Your eyes are getting heavy, your body is relaxing. Going limp. You feel like you are floating in space. Sound familiar? Fans of hypnosis should recognize those feelings. The power of hypnosis to change your mind is just as fascinating as how it can affect your body. And all due to a few changes in specific areas of the brain, according to the Standford University School of medicine. This is hypnotic science.
Scientists at Stanford scanned the brains of 57 people during guided hypnosis. The sessions provided were similar to those you may see hypnotists use to treat anxiety, pain, trauma, and more. Here is just a little taste of what they found and what it could me for hypnosis, medicine, and behavioral sciences.
Why is this important?
For everything we know about the brain there is far more that we still do not understand. Understanding which regions of the brain are involved gives us a lot of information on how hypnosis works. Scientists are hoping that this knowledge can lead to altering someone’s capacity for hypnosis or even maximize its effectiveness. This could be monumental in treating pain.
A Serious Science
Scientists studying the potentials of hypnosis are constantly revealing the brain’s ability to heal medical and psychiatric conditions. I imagine you would find it surprising to discover that hypnosis is the oldest form of psychotherapy in Western civilization. However, we are only now beginning to be able to quantify and explain how it works scientifically.
Yet, little is known about how it works on a physiological level. While it is proven that hypnosis works, we cannot explain it. Many studies explain how hypnosis effects pain management or other treatments. This study, however, is the first to detail changes it enacts on the brain. In effect, scientists have studied what it does, but not how hypnosis achieves it.
The Meat And Bones
The study screened 545 healthy participants to find 36 people who tested high on hypnotizability as well as 21 control subjects who scored on the opposite end of the spectrum. Observations were then conducted while scanning the 57 subjects using functional magnetic resonance imaging. This scan measures brain activity by detecting changes in blood flow in the brain.
The participants were scanned under four conditions
- At rest
- While recalling a memory
- Hypnosis session #1
- Hypnosis session #2
The controls were included to help eliminate things that might not be associated with hypnosis during the course of the study.
Three Specific Changes
Of all of the subjects, the highly suggestive subjects showed three differences in brain function during their hypnotic sessions. Results showed that these changes only occurred in the subjects capable of being hypnotized. In addition, these results only occurred while the subjects were in hypnosis.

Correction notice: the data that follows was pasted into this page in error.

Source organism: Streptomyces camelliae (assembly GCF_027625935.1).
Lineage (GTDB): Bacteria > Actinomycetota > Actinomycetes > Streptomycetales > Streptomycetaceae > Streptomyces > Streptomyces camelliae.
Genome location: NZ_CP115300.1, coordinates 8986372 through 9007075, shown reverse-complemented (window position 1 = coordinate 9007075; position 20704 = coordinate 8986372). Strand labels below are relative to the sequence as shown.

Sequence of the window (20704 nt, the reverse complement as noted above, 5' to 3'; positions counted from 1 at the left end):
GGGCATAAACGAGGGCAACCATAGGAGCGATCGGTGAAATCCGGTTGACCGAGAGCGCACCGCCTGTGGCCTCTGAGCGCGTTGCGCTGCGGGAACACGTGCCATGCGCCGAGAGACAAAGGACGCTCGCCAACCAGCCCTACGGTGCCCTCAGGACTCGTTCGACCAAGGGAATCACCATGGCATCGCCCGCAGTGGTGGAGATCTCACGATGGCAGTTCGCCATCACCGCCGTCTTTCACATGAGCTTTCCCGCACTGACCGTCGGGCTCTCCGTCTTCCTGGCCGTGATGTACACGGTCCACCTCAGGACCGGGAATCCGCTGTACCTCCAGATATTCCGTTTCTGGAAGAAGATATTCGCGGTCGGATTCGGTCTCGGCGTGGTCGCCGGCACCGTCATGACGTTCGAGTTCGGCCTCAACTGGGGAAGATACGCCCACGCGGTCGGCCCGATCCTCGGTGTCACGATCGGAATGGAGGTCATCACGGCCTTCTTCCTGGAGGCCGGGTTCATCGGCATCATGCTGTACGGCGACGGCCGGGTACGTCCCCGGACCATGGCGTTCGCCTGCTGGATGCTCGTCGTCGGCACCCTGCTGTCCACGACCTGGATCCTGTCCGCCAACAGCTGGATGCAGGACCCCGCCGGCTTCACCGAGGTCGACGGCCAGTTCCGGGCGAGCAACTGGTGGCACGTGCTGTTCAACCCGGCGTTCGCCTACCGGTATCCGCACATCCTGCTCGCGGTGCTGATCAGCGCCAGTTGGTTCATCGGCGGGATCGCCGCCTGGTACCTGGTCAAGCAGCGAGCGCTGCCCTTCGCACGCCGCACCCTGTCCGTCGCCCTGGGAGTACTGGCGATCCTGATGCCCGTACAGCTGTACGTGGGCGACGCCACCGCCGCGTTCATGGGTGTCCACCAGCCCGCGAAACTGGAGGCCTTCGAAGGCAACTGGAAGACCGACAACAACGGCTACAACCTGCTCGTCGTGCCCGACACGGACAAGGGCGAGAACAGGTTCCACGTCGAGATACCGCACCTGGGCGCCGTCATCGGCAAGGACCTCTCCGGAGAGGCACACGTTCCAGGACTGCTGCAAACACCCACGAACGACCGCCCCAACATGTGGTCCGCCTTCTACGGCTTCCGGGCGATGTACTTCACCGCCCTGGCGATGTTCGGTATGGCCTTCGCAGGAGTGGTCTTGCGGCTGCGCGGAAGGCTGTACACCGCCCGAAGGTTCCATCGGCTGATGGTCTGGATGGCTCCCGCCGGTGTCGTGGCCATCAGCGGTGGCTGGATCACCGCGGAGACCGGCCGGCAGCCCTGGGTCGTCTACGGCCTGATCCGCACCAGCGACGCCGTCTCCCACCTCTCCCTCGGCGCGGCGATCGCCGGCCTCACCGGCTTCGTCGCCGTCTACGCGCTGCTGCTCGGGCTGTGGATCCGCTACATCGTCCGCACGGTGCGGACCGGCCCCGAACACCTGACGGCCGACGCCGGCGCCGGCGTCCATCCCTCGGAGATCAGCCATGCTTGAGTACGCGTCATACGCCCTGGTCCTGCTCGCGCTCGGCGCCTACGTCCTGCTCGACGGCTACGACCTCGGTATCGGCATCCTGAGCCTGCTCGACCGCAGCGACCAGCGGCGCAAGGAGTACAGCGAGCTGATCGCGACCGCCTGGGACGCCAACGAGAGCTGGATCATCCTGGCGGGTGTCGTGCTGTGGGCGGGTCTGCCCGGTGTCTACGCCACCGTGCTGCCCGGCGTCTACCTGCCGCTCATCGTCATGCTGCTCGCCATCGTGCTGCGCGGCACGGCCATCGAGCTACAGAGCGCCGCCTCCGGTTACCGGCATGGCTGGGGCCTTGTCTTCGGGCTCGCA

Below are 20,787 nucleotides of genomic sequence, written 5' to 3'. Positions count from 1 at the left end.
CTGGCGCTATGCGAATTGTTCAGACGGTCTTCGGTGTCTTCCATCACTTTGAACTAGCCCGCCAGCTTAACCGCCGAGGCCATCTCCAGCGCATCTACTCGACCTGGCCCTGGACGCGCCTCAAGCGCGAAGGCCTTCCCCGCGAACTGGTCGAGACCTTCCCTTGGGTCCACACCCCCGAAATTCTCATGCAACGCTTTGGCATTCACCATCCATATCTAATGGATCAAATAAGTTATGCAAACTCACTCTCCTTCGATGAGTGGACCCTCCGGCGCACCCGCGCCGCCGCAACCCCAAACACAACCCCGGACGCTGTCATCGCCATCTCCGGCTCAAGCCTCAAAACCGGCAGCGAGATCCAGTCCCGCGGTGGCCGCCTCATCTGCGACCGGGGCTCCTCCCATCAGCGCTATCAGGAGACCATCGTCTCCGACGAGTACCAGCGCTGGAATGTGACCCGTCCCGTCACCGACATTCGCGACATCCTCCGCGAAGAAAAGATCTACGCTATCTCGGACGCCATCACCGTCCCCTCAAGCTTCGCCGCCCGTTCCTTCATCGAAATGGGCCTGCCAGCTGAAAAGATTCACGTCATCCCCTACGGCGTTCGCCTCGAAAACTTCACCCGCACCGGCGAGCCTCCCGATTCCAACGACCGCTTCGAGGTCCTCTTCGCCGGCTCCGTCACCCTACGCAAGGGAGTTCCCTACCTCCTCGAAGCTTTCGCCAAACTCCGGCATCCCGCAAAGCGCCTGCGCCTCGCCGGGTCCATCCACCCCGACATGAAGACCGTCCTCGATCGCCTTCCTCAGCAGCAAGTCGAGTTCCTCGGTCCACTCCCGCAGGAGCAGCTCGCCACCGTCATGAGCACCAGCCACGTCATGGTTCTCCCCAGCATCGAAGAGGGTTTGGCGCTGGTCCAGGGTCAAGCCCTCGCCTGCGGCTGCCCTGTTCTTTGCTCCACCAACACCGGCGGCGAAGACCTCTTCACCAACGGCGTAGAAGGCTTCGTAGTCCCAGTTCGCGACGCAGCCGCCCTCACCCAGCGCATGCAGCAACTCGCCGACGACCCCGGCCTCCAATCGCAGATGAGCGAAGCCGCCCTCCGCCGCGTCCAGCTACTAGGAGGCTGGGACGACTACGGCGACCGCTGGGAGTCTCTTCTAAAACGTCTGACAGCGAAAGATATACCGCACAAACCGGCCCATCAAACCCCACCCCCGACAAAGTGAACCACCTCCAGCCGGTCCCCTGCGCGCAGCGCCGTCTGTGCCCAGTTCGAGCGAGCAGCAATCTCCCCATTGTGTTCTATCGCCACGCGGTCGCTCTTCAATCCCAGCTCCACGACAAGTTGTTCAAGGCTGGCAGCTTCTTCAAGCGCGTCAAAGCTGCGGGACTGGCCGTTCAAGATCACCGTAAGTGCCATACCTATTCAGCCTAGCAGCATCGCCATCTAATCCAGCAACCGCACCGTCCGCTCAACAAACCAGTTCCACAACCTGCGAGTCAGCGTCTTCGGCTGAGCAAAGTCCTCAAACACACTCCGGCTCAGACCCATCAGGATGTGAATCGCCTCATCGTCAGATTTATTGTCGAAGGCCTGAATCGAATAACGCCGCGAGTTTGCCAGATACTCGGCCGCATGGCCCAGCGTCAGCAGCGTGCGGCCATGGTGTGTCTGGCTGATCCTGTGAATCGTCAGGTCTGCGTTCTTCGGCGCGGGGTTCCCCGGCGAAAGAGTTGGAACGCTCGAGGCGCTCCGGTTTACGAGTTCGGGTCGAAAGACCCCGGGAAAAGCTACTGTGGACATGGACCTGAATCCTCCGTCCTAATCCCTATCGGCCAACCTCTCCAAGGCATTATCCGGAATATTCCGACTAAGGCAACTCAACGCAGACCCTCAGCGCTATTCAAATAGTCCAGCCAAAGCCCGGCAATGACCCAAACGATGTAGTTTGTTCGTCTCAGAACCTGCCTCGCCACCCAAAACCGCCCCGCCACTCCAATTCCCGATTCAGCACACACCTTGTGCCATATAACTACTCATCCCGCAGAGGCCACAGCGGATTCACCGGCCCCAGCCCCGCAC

The areas they saw the change in were:
- The Dorsal Anterior Cingulate
- Dorsolateral Prefrontal Cortex
- Default Mode Network (Which includes the medial prefrontal and the posterior cingulate cortex)
Dorsal Anterior Cingulate
First, the scans showed a decrease in activity in this area of the brain. It acts as a part of the brain’s salience network, which is a collection of regions in the brain that select which stimuli deserve our attention. This network is critical for detecting behaviorally relevant stimuli and for coordinating the brain’s neural resources in response to these stimuli. Hypnosis pulls your mind into the process leaving little room for other distractions.
Dorsolateral Prefrontal Cortex and Insula
Secondly, they found an increase in the connections between these two areas of the brain. Spiegal, the lead scientist on the team describes this as a brain-body connection that helps the brain process and control what’s going on in the body. Think of it like a junction box. If you want to make changes in the body, this is the place where the mind access those responses to effect change.
Dorsolateral Prefrontal Cortex and the Default Mode Network
Finally, the team observed reduced connections between these two systems. The Default Mode Network is active when a person is not focused on the outside world and the brain is at wakeful rest, such as when we daydream. But it is also active when we think of others, ourselves, remember the past, or plan for the future. This network in our brain, while not well known, is our default when we are not engaged in a partiular task.
This functional change likely accounts for the disconnect between our actions and the awareness of our actions in hypnosis. It’s why we’re more suggestive in the hypnotic state. During hypnosis this kind of disassociation between action and reflection allows us to engage with the suggestion without devoting mental resources or being self-conscious about the activity. This also explains why the highly suggestible are willing to do such silly things during a stage show.
Hypnosis shows results in many treatment fields. It has been used to treat chronic pain, pain associated with childbirth, and other medical procedures. Hypnosis has also been effective in treating addiction, PTSD, anxiety, phobias, and depression. These new findings may pave the way for developing treatments for the rest of the population, those who aren’t naturally susceptible to hypnosis. If we can stimulate or decrease stimulation in these parts of the brain we could help so many people.
These studies could lead to new treatments that combine brain stimulation with hypnosis. We could improve the known analgesic effects of hypnosis and potentially replace the addictive medications. This could eliminate medications given to treat symptoms. It could also lead to less medication for humanity overall. However, these treatments require far more research before they could be implemented.